Quaran-Teen: prayer and sharing bring hope
Editor’s note: Today’s blog post during National Volunteer Week is written by one of our Providence Teen Volunteers, Amanda Lakstins. To learn more about our teen volunteer opportunities, after coronavirus precautions are no longer in place, visit TeenVolunteer.SistersofProvidence.org. Adults are also invited to learn more about volunteering with the Sisters of Providence.
In our current situation and the current state of our world, we are separated and isolated. It is easy to feel anxiety, depression, anger, or any other number of things. It is easy, most of all, to feel alone.
I write this today with a whirlwind of emotions. Other than the ones I have named, I write this with hope. Even raised Christian Catholic as I was, it is very easy to forget exactly what that means, especially when things get hard as they are now. It is easy to forget that there is a God who loves and cherishes each of us, and that even when we feel alone, we are not. That same God is with us always.
Sad and angry
When this quarantine started, when my school days were cancelled and Mass became watching a live video, when hanging out with my friends became a group video call, I forgot that for a time. It was easy to be sad. Sad that things were different. And angry. Angry that I could not do the things I should have been doing. It took me time to stop pushing those feelings away. I did not want to feel that, because I knew it was for the best, and it was no one’s fault, and it needed to be done. But even knowing all those reasons, I still felt those things. And when I accepted that, it became the first step towards reconciling them. And I felt just a little bit better as I began to dig through this storm of emotion and attempt to make some sense of it.
The second step I took came in an unlikely form: a text message from Sister Joni Luna. It read:
“Amanda, I have an idea I would like to share with u.”
And so, intrigued and painfully bored, I replied.
The idea? “Have a prayer group online with teens.”
And we were off! Sister Joni wanted to do the rosary every weekday. We’d offer up intentions, and then do a decade of the rosary each night, making for a full rosary each week. We set it up using Discord, an instant messaging app. When you join you are essentially in a group phone call. It took some working out to get everyone together. Monday at 9 p.m., we got on the voice channel, we all shared how we felt and what we wanted to pray for, then we said our one decade of the rosary. After the decade, we all share how we feel after having prayed, and then we say goodnight.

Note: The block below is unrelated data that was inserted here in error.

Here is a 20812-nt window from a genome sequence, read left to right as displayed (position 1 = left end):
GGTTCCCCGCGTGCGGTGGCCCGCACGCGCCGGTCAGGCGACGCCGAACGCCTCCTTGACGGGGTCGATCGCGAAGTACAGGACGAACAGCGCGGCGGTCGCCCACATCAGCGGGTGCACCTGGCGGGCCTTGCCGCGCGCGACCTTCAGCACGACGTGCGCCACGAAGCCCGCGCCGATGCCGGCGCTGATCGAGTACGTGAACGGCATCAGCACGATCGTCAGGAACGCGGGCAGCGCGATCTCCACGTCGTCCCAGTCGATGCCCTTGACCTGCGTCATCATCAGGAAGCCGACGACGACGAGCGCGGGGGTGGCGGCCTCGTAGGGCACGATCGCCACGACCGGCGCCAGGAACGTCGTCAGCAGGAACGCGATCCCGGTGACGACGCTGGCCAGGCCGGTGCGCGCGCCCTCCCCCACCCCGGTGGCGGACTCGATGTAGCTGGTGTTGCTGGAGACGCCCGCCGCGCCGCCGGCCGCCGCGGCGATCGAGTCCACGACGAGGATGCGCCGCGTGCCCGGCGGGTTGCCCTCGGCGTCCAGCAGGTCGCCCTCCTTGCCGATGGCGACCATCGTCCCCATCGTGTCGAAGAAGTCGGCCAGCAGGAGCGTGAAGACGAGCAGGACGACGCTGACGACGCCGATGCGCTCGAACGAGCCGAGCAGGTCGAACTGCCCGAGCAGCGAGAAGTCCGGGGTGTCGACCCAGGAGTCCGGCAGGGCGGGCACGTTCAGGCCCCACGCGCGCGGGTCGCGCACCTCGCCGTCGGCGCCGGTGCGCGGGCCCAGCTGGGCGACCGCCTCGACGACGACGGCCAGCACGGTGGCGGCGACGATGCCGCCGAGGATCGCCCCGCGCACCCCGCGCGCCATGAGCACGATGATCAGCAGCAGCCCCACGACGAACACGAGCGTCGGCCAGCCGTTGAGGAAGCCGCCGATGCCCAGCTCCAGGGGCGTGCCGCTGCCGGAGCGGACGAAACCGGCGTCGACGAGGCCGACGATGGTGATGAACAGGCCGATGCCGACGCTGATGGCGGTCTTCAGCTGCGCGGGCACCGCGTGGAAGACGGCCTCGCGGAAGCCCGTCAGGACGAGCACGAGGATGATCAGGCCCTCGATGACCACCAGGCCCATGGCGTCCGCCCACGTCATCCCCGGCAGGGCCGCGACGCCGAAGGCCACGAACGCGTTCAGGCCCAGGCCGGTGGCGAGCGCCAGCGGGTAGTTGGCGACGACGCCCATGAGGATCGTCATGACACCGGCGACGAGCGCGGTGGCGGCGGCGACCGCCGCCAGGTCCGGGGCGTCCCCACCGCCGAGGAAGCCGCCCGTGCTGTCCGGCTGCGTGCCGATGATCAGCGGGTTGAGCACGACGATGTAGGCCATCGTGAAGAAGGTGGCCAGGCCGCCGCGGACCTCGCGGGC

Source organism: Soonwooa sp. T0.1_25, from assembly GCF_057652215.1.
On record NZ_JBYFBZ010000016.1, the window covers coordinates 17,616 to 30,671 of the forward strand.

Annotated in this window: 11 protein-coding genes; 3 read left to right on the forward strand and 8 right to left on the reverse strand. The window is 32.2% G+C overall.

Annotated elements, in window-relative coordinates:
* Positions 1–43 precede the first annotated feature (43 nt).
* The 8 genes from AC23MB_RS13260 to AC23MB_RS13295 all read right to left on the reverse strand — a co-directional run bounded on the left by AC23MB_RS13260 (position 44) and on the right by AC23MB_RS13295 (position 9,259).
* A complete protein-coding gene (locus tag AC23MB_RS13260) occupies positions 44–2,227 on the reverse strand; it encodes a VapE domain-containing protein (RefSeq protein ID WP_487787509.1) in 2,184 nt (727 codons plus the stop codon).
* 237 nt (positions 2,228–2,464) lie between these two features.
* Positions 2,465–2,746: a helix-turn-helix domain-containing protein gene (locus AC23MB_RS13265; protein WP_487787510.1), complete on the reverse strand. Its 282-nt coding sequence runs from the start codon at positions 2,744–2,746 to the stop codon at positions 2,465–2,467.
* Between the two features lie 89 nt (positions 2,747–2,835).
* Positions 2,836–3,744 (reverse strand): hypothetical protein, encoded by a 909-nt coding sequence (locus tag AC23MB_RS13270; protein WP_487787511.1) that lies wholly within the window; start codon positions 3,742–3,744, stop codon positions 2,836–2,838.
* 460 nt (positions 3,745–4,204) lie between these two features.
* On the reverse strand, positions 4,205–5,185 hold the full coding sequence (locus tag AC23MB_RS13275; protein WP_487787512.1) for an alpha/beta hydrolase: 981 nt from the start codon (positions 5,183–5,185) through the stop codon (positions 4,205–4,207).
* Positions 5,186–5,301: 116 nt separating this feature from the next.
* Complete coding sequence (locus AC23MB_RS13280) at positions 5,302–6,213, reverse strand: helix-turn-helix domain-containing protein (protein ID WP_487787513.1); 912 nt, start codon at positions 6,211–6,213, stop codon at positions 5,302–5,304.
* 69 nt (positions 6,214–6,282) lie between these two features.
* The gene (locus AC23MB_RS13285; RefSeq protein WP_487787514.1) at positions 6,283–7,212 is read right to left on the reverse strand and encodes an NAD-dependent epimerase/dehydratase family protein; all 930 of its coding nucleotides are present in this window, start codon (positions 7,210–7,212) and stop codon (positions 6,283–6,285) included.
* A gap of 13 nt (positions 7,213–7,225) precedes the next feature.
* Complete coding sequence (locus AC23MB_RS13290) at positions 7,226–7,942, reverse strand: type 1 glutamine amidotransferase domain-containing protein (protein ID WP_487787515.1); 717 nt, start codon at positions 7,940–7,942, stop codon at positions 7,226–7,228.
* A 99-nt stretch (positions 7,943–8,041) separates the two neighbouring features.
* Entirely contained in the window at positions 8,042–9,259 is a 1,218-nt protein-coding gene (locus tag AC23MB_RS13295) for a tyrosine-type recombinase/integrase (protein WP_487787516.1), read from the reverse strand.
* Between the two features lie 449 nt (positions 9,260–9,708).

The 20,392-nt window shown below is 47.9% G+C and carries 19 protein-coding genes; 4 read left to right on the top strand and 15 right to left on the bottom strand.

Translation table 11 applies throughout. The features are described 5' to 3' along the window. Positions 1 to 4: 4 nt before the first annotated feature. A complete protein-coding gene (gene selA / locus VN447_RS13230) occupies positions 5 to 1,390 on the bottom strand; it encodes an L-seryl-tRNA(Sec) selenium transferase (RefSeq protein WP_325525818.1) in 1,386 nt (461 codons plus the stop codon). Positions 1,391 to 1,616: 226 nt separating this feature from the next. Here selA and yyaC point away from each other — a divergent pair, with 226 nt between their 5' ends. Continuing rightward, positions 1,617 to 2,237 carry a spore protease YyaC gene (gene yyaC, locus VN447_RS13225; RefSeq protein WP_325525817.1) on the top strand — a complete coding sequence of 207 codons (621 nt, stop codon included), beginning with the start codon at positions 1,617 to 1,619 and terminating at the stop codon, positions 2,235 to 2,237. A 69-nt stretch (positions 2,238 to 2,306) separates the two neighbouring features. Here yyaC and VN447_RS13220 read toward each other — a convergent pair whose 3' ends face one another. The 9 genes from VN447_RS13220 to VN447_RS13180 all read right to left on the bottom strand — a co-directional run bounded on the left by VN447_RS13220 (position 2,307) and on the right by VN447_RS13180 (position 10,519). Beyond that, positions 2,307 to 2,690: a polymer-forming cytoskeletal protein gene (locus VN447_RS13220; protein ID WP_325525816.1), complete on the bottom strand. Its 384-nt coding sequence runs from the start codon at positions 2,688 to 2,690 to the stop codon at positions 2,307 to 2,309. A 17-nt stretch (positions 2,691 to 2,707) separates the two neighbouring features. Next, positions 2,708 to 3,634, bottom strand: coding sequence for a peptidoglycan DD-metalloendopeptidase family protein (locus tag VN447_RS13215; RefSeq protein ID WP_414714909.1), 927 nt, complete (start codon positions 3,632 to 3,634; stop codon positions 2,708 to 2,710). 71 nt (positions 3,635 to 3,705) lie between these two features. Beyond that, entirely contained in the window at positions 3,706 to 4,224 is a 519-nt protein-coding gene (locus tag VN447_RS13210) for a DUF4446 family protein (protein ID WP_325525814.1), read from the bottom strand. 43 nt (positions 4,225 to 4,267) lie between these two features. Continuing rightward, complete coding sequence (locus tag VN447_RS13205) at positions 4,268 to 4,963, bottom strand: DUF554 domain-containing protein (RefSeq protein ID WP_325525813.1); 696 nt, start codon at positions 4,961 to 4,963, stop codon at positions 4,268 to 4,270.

I was surprised after just the first night how much of a difference the group prayer made for me. I felt lighter, more hopeful. My emotions didn’t feel so crushing. It was like I had been underwater since the start of the quarantine and the group prayer was the first time I had come up for air. It wasn’t just one thing about it that made the difference, it was a combination of all of it. Suddenly, I was having real, honest conversations with people outside of my family. I can say how I feel without fear, and I get the reassurance that I am not alone in my feelings. And that’s comforting in its own way, having your feelings validated, knowing that in that small way there were others with you. I felt so much less alone.
Helpful and healing
It’s therapeutic, to listen without judgement and know that in return you will not be judged. To know that you are safe to say how you feel and to give others that sense of security. It’s a matter of expressing emotion in a time when it feels like anything other than calm acceptance is almost taboo. It’s freeing.
The other part that helps, the practical part, is that it gives me a sense of routine. In a time where it seems like I have no structure and I simply do things when I decide to, it’s comforting to have something to do every weeknight at the same time. It makes me feel better to be able to say, “I have something to do today,” and “I’m actually busy right now, could we do that at a different time?”
The prayer is just as important as the discussion. It took some getting used to, the echo and crackle of static in the background as a mix match of voices soft and just a little out of sync murmured the Hail Mary and the Our Father and the Glory Be. But it has beauty in its own way, the echoing and buzz and the noise of other people’s households in the background as we pray. It feels powerful, the fact that over distance and disease and executive orders, we are here saying these prayers together virtually. That we care enough to be doing it, that we recognize that it matters enough to be going to such lengths, because it does. It’s humbling and enlightening, the quiet prayers of teenagers echoing on a Discord server in the middle of a worldwide pandemic. It proves that we can and we do come together, and that we know what matters. But most importantly: We are Not Alone.
We invite any interested teens to join us at 9 p.m. weeknights for discussion and prayer. We’ve also added a teen bible study group on weekdays at 2 p.m. We would love to have you join either or both. For more information and/or to join us, contact Sister Joni Luna at 361-500-9505 or firstname.lastname@example.org